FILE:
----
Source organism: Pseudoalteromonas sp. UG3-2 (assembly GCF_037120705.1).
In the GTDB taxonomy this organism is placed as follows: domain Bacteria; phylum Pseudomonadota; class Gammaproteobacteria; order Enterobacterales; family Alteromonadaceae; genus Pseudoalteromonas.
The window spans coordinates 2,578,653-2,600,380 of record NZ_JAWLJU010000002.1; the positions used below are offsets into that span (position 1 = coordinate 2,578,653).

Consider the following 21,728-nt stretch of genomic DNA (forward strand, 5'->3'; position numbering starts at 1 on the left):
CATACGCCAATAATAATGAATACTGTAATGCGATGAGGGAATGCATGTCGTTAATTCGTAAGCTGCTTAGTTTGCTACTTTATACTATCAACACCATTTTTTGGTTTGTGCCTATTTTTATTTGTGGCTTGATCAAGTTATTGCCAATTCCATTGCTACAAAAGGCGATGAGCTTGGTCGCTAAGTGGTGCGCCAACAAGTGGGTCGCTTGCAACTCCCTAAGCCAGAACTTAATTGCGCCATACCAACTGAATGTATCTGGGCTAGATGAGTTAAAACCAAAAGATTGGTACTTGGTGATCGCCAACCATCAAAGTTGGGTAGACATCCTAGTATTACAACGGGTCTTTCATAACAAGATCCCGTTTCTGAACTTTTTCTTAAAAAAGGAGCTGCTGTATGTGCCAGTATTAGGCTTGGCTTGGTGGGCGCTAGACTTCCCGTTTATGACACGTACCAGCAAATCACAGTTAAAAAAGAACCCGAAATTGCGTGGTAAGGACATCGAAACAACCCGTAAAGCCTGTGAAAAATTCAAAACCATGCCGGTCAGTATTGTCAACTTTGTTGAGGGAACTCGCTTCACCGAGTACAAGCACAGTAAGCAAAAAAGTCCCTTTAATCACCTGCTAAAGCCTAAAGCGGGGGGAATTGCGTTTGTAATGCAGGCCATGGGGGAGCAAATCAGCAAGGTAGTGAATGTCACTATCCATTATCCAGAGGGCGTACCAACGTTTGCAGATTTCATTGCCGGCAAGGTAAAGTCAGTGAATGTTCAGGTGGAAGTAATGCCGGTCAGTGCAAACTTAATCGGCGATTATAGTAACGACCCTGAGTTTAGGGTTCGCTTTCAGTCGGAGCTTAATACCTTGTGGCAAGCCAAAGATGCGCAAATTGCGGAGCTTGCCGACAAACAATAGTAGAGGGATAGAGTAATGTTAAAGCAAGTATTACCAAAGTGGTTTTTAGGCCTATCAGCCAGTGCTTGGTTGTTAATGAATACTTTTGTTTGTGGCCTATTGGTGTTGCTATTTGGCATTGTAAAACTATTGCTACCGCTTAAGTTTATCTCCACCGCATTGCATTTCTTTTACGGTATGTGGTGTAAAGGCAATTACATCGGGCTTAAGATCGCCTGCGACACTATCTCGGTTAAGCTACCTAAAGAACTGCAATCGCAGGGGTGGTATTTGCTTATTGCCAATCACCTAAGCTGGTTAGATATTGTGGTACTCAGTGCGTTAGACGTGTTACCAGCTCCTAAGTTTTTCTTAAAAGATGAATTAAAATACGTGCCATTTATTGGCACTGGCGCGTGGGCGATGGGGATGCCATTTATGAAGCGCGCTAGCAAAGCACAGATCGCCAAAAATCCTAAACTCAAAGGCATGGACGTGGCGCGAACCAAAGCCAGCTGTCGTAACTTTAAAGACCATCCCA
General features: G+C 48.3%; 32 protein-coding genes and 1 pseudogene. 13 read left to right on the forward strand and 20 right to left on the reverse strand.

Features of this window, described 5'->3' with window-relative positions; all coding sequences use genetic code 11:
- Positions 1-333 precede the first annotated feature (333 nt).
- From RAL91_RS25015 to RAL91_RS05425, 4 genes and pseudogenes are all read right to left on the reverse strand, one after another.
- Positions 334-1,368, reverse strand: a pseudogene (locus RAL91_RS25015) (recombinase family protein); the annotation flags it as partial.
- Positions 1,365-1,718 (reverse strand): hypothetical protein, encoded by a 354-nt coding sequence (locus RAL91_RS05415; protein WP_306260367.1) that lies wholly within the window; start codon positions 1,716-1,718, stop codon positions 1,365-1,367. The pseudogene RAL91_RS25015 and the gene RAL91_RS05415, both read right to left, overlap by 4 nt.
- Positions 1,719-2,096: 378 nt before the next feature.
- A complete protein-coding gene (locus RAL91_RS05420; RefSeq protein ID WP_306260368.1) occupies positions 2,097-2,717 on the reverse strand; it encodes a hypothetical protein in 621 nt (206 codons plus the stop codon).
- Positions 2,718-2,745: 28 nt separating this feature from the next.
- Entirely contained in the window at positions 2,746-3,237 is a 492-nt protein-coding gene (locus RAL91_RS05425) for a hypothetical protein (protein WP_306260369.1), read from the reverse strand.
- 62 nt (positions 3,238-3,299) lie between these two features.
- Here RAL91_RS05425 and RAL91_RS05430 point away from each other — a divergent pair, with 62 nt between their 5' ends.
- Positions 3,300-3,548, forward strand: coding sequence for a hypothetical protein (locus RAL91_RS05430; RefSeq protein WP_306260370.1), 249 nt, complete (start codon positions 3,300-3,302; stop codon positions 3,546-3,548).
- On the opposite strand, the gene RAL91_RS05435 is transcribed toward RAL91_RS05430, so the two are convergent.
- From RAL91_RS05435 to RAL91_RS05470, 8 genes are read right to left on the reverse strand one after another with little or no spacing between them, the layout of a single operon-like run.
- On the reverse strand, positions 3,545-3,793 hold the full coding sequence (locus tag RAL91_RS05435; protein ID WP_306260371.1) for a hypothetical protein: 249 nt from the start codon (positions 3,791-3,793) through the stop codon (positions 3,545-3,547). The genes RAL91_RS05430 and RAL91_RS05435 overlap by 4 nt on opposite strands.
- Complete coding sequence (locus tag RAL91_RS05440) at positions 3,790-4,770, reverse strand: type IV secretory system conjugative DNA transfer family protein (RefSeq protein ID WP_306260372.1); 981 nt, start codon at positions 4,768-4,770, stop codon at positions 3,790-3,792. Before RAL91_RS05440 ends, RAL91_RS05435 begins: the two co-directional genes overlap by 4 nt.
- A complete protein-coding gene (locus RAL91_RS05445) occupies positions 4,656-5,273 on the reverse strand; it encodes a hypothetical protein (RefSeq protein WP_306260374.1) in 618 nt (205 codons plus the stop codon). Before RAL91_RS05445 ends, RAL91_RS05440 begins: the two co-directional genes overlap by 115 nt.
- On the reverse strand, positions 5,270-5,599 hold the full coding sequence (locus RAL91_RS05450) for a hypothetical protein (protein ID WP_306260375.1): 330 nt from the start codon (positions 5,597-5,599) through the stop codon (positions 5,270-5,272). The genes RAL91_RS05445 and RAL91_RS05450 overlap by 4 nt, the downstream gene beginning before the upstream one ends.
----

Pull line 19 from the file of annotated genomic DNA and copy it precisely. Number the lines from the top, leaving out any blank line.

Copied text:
- On the opposite strand, the gene RAL91_RS05435 is transcribed toward RAL91_RS05430, so the two are convergent.